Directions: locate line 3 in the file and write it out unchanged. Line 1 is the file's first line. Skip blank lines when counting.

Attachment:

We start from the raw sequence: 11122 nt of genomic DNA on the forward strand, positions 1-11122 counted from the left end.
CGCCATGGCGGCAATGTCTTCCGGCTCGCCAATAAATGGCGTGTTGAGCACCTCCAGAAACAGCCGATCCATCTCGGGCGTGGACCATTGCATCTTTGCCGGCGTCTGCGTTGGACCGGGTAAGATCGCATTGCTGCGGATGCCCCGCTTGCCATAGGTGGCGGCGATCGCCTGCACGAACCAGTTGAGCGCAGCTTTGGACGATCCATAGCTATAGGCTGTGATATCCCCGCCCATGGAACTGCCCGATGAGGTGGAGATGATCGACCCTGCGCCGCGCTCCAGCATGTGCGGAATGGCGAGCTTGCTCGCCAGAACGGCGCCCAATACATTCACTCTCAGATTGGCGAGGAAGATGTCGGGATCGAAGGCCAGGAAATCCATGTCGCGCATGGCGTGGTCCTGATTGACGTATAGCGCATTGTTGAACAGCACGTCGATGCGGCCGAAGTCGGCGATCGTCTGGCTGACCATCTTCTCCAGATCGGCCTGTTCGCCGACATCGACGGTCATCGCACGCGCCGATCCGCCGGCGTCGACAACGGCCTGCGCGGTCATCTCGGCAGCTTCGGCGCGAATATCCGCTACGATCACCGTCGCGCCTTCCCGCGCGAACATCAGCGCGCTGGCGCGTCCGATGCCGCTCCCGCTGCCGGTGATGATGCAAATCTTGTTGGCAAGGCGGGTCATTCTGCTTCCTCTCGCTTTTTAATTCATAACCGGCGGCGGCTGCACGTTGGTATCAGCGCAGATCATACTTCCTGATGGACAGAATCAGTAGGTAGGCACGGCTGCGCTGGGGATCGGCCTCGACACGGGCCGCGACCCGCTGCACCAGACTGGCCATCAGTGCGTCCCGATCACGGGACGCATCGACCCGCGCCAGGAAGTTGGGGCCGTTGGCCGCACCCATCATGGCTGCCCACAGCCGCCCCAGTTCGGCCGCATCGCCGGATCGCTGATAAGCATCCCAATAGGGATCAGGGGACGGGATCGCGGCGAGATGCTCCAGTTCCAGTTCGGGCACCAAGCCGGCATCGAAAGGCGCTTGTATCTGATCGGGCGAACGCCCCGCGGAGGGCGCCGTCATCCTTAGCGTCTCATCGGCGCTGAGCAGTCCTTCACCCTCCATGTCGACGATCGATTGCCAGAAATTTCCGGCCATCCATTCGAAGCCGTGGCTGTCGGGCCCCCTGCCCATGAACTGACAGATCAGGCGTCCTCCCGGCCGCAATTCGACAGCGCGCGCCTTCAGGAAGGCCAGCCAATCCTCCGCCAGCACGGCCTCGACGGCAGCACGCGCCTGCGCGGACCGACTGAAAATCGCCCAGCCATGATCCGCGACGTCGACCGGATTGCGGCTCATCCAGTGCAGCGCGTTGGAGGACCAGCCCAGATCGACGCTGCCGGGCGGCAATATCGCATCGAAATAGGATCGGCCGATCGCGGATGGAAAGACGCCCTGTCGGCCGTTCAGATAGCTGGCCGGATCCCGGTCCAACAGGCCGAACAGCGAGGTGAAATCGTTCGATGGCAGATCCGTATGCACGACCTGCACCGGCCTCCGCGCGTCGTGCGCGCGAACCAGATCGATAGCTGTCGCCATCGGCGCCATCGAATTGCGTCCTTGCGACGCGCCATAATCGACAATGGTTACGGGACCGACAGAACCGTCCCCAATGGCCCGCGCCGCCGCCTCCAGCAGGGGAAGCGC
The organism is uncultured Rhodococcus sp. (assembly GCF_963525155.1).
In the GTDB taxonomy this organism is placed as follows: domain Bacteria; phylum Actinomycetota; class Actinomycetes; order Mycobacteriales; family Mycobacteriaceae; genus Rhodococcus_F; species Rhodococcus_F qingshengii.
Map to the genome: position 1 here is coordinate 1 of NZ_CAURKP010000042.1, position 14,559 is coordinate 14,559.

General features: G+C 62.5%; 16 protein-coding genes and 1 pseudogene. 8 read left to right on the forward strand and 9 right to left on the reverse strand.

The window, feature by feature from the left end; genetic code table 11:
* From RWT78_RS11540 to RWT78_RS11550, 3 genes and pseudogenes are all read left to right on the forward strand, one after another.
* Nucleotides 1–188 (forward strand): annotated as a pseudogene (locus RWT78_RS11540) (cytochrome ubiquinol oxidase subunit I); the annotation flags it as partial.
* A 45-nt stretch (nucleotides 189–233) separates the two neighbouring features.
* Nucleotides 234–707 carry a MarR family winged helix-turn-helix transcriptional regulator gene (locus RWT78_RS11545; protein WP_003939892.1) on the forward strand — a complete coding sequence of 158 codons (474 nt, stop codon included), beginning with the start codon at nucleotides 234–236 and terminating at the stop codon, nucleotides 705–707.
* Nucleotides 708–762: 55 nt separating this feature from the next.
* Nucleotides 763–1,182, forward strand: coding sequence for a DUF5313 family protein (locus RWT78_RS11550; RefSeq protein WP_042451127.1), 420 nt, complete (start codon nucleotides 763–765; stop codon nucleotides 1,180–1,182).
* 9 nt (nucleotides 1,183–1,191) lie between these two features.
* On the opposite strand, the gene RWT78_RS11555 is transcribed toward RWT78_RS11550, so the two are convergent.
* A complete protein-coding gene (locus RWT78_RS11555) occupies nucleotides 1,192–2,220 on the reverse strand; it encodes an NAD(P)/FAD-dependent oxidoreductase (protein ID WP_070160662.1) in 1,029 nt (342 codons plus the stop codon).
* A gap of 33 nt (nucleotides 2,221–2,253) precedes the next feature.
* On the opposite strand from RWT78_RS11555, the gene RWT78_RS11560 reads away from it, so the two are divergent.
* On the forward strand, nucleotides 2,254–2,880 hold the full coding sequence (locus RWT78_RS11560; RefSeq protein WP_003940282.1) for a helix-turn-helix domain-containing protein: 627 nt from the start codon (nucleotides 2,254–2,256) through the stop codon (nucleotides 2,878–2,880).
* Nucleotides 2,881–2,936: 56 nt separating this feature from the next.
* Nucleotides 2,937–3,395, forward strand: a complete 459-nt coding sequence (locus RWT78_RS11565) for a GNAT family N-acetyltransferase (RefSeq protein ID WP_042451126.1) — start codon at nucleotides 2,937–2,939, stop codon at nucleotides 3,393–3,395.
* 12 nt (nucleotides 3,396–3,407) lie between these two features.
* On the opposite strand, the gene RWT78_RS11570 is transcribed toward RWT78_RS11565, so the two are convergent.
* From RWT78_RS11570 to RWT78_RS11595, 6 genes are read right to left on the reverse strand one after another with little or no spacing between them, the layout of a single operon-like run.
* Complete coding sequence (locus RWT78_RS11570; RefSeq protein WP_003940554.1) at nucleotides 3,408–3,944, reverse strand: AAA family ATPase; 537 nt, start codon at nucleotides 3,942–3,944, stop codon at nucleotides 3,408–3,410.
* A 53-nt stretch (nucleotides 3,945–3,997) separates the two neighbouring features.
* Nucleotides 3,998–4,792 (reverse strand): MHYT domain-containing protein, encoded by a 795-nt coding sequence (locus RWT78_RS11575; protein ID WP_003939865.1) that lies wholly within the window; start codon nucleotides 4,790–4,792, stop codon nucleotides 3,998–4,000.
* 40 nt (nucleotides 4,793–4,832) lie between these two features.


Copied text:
The organism is uncultured Rhodococcus sp. (assembly GCF_963525155.1).